It's black history month and the National Historic Trails Interpretive Center has a new exhibit featuring fourteen unique African Americans and their stories in Wyoming.
The Febuary show takes a look at the 1969 'Black Fourteen Incident', the outlaw wrangler Isom Dart shares his story of bronc busting in the West.
Wyoming US Marshal James Byrd, one of the first African American law men in Wyoming, is looked at as well as numerous stories of the Buffalo Soldiers.
Staff told News 13 prejudice still existed in the West but the Native American tribes had a particular respect for African Americans.
It is said the term, 'buffalo soldier,' was given to African Americans by Native Americans because of the similarities between their curly black hair and the texture of buffalo fur.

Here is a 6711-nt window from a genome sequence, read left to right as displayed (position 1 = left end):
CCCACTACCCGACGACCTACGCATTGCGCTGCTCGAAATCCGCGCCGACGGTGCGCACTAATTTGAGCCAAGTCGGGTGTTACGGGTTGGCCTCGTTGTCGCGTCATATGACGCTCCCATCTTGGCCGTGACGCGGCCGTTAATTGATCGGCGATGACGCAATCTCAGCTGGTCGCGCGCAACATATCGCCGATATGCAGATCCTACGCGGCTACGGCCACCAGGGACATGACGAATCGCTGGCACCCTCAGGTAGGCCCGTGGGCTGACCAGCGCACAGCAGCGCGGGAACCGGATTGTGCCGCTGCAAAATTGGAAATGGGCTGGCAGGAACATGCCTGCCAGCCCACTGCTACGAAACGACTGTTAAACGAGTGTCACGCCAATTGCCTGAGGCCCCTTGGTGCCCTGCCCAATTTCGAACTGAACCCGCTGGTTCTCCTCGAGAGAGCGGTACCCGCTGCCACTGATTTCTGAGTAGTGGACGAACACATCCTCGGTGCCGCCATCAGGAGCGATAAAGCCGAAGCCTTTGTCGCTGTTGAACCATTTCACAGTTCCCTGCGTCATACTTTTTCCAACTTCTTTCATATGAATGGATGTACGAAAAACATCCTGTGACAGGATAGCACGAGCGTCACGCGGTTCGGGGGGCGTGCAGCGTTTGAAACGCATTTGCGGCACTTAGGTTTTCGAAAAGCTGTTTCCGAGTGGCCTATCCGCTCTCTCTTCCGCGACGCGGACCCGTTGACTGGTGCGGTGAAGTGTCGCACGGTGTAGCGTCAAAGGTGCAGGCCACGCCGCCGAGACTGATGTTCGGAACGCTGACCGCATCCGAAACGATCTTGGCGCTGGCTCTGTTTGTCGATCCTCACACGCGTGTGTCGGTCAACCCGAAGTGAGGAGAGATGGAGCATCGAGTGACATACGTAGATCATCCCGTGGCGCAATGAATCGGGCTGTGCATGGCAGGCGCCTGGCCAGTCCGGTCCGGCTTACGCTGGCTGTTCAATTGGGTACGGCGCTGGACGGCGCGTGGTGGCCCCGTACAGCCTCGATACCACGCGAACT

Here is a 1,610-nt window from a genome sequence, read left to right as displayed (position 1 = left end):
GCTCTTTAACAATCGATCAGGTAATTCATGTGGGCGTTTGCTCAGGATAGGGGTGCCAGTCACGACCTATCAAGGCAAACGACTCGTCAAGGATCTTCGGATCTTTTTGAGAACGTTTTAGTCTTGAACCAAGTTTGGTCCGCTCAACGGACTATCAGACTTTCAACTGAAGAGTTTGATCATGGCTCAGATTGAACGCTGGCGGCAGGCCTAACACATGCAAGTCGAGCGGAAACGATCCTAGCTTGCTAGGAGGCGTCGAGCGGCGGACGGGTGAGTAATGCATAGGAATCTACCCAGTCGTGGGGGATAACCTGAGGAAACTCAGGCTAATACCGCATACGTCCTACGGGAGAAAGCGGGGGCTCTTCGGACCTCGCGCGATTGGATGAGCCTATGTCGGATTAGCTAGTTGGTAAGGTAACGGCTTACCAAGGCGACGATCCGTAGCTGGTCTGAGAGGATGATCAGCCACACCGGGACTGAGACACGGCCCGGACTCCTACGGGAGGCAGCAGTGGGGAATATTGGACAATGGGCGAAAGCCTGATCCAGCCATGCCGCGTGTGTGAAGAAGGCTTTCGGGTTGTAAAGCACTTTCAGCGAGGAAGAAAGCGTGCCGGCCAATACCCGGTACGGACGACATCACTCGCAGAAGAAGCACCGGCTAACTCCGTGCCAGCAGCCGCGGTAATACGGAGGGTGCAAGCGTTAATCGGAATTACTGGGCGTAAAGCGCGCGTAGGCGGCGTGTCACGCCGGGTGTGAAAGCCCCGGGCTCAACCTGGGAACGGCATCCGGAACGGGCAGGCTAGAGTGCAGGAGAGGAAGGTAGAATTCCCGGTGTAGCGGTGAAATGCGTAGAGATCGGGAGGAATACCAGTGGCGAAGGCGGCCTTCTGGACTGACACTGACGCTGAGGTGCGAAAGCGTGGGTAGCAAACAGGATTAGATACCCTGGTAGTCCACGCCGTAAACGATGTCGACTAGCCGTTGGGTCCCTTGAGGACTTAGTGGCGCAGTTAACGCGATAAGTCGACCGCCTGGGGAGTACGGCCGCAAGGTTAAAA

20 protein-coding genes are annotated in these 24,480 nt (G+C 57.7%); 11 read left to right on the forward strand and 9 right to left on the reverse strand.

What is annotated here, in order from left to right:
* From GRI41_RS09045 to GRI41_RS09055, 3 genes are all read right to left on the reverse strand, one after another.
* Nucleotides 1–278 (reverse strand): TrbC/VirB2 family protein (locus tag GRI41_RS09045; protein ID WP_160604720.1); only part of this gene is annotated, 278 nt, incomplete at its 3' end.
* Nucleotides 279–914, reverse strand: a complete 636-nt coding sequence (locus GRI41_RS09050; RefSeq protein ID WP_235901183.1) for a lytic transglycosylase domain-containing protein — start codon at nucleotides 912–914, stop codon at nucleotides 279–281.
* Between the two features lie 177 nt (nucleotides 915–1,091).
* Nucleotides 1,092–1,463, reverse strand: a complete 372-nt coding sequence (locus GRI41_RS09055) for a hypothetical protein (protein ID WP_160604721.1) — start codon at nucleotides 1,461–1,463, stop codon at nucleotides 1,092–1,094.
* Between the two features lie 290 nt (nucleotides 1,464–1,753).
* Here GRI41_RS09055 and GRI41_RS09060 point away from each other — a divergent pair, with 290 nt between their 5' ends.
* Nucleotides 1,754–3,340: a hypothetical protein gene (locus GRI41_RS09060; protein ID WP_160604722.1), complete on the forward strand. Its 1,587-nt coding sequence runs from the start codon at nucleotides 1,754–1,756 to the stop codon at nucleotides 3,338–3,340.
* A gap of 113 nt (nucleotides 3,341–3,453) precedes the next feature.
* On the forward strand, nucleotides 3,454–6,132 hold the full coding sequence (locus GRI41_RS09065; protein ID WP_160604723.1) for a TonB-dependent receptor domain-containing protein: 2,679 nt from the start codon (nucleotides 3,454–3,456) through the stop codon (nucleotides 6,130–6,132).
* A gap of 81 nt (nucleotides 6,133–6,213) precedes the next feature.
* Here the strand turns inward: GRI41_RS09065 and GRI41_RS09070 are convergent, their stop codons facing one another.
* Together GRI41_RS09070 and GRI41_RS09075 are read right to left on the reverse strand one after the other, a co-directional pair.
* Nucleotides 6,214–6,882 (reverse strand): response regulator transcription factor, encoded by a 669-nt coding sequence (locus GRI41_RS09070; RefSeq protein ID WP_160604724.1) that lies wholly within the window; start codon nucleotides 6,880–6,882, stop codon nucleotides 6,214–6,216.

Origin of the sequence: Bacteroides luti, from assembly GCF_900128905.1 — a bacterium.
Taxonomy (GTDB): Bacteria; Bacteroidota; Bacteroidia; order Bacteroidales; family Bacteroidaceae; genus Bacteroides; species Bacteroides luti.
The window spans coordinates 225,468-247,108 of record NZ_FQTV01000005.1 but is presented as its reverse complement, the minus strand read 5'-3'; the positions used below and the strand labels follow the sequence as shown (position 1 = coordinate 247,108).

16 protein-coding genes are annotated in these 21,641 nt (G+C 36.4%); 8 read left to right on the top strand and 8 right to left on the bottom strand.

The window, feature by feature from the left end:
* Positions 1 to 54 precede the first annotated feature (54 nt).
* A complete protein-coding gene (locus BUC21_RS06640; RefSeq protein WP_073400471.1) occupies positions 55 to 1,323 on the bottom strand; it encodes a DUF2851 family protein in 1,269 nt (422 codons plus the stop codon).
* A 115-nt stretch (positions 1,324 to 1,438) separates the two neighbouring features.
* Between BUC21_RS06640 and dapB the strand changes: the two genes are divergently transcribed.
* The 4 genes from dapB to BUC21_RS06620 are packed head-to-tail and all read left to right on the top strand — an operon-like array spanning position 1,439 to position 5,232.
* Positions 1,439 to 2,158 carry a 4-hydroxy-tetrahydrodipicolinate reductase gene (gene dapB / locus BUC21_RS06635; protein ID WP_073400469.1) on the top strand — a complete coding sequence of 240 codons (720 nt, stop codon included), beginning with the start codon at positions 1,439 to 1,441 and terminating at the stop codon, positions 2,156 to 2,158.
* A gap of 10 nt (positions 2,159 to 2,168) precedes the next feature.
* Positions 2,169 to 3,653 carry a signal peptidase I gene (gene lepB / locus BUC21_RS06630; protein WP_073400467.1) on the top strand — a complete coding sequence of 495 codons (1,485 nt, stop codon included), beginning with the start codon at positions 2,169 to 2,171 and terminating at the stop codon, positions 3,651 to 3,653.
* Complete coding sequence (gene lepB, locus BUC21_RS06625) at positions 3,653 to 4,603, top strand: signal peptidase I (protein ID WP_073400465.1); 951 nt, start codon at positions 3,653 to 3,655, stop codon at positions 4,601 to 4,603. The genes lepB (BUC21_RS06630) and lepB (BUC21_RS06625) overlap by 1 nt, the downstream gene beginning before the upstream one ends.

Trails Center Interpreter Shawn Wade discussed the new exhibit, “It gives more of a broad scope of the spectrum of blacks that were influential in Wyoming history. We've got a fur trader here, we've got homesteaders, we've got the Buffalo Soldiers, and so it's more of a cross section of the African Americans that were famous here in Wyoming."
“Images of Black Wyoming” was created from the American Heritage Center through the use of manuscripts, collections, rare books and the university archives.
These historic tales remain alive at the trails center all this month.